Dowry & Polygamy

Bahā’u’llāh says:

“No marriage may be contracted without payment of a dowry, which hath been fixed for city-dwellers at nineteen mithqāls (3.6 grams) of pure gold, and for village-dwellers at the same amount in silver. Whoso wisheth to increase this sum, it is
forbidden him to exceed the limit of ninety-five mithqāls. Thus hath the command been writ in majesty and power.”

Reference: Bahā’u’llāh, The Kitābi Aqdas, pp. 207-8

Why would a creed who preaches novelty in its laws and equality between men and women, ask men to pay dowry to women? Why not the opposite? If there is equality and no discrimination between the sexes then why should one party pay the other? Either, no side should pay the other, or both sides should pay equal amounts. How can a creed that cannot abide by its own laws of equality among its adherents,preach global equality of rights between men and women and between all races?

If according to Bahā’u’llāh’s second principle, God has made no distinction between people, then why should villagers be entitled to a dowry of silver but city-dwellers to a dowry of gold?


Even though Baha’is express opposition to polygamy, their leader was a polygamist and had three wives. Bahā’u’llāh even allowed his followers to have two wives and an unspecified number of virgins at their service:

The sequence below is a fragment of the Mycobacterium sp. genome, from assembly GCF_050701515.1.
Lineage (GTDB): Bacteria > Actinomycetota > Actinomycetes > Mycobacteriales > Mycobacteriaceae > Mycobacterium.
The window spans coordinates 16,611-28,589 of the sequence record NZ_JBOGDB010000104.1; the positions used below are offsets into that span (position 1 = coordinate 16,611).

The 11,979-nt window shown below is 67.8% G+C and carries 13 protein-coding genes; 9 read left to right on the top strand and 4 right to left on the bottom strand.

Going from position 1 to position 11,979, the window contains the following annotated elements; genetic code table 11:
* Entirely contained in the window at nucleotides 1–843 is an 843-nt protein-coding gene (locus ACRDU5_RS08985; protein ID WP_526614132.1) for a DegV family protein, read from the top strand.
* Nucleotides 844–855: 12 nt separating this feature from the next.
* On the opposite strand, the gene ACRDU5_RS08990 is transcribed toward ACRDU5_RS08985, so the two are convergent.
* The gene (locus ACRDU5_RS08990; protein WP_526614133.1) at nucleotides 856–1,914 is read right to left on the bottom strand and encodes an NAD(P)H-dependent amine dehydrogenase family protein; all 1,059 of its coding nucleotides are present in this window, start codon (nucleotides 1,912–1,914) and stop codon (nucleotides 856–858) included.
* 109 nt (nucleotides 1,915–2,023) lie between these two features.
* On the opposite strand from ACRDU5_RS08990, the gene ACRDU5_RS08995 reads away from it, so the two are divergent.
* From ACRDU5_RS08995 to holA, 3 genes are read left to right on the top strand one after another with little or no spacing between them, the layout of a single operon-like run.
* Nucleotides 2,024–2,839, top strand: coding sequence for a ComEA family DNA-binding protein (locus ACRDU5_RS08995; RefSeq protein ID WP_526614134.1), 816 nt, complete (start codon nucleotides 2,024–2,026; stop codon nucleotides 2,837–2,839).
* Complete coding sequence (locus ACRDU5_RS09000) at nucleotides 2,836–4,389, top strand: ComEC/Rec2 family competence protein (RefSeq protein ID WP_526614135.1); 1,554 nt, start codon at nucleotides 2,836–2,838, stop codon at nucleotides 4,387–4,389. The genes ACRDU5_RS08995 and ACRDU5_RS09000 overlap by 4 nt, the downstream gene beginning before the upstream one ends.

“God hath prescribed matrimony unto you. Beware that ye take not unto yourselves more wives than two. Whoso contenteth himself with a single partner from among the maidservants of God, both he and she shall live in tranquillity. And he who would take into his service a maid may do so with propriety [He who takes a virgin to serve him it would be permissible for him].”

Reference: Bahā’u’llāh, The Kitābi Aqdas, p. 41

What we have quoted is the official Baha’i translation. Unfortunately the correct translation of the last sentence has been deliberately distorted. This is the original Arabic text: “man ‘ittakhadha bikran li khidmatih lā ba’sa `alayh.” Which translates to: “He who takes a virgin to serve him, there is no problem with that.” We have placed this in square brackets at the end of the quote.

Why do Baha’is distort their scripture? What are they trying to hide? How does it make sense to speak about taking a virgin for service—or a maid according to the flawed translation—in the middle of a discussion about marriage? Are wives solely seen as an instrument to perform house choirs who can be replaced with a serving virgin or maid? Or does one who cannot marry, can simply satisfy himself with a virgin who serves him?

The context of Bahā’u’llāh’s words when viewed within the undistorted translation, imply another meaning which we will leave to the readers to judge.

Courtesy: Twelve Principles – A Comprehensive Investigation on the Bahai Teachings




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